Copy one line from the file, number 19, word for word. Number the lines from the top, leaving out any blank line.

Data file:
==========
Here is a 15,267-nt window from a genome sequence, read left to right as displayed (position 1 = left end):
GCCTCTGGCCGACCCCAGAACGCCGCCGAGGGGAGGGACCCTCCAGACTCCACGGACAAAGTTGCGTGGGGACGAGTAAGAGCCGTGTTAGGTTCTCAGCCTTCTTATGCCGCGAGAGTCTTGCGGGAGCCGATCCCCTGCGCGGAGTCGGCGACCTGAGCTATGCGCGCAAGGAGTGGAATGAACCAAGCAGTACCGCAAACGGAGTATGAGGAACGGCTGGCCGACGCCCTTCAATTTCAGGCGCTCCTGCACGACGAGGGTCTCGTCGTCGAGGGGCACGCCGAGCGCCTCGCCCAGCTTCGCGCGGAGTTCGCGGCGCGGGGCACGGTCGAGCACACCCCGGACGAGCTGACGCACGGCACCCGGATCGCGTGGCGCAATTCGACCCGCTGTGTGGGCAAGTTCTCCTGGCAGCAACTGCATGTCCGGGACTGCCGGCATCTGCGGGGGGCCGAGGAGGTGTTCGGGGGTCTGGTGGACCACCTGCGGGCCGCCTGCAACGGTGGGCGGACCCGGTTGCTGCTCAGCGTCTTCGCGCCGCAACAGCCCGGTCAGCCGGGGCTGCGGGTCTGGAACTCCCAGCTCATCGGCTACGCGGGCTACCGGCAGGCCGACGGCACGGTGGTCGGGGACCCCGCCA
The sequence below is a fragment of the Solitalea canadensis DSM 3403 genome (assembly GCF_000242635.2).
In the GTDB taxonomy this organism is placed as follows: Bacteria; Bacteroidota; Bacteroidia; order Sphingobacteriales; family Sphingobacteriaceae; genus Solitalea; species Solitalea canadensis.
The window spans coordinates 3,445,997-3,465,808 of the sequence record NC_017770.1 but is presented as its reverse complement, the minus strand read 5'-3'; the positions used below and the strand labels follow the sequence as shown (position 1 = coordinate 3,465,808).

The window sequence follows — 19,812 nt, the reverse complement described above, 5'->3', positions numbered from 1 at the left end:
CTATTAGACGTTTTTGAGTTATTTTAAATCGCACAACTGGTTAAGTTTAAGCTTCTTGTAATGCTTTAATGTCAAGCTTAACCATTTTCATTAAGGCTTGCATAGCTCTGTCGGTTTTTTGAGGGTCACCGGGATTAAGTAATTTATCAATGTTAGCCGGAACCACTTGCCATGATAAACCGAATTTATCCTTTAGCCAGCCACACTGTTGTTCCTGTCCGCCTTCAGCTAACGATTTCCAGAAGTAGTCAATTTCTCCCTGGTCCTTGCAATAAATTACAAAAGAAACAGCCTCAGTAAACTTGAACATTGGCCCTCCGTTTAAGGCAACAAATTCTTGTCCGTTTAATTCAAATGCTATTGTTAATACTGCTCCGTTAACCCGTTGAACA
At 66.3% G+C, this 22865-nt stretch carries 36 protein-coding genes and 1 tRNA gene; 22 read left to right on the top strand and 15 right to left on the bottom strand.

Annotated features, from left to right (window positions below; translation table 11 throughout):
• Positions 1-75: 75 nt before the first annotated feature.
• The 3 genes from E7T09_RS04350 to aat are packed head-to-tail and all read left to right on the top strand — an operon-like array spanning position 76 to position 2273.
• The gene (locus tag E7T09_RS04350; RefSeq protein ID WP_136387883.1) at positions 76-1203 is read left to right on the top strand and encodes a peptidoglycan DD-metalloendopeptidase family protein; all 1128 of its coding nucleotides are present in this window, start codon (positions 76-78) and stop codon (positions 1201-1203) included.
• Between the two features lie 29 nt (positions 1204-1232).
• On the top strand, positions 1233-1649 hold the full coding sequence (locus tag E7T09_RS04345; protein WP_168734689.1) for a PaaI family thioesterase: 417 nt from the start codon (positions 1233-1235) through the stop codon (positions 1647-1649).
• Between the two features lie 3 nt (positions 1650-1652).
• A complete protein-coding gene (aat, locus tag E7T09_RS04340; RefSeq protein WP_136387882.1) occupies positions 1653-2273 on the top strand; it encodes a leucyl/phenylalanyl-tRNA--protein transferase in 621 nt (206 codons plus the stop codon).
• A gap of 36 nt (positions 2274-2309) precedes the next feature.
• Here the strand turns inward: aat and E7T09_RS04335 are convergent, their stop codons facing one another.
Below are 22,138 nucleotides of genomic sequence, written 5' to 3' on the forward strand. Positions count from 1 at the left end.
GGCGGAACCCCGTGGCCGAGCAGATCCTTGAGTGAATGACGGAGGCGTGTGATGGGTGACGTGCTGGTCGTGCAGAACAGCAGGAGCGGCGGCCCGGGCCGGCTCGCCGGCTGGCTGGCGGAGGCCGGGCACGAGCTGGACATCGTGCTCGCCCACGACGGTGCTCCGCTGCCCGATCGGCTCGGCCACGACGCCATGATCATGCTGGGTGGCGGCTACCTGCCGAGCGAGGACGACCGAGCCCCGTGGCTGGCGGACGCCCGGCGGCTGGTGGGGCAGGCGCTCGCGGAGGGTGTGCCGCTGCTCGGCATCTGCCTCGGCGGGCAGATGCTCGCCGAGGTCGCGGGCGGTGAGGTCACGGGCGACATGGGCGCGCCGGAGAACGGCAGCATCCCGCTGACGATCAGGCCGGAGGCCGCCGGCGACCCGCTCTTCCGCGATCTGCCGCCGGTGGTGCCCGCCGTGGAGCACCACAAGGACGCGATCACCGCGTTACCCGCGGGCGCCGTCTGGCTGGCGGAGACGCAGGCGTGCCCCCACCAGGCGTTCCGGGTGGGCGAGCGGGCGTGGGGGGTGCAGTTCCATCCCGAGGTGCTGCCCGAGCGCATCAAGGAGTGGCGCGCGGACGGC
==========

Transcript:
Below are 22,138 nucleotides of genomic sequence, written 5' to 3' on the forward strand. Positions count from 1 at the left end.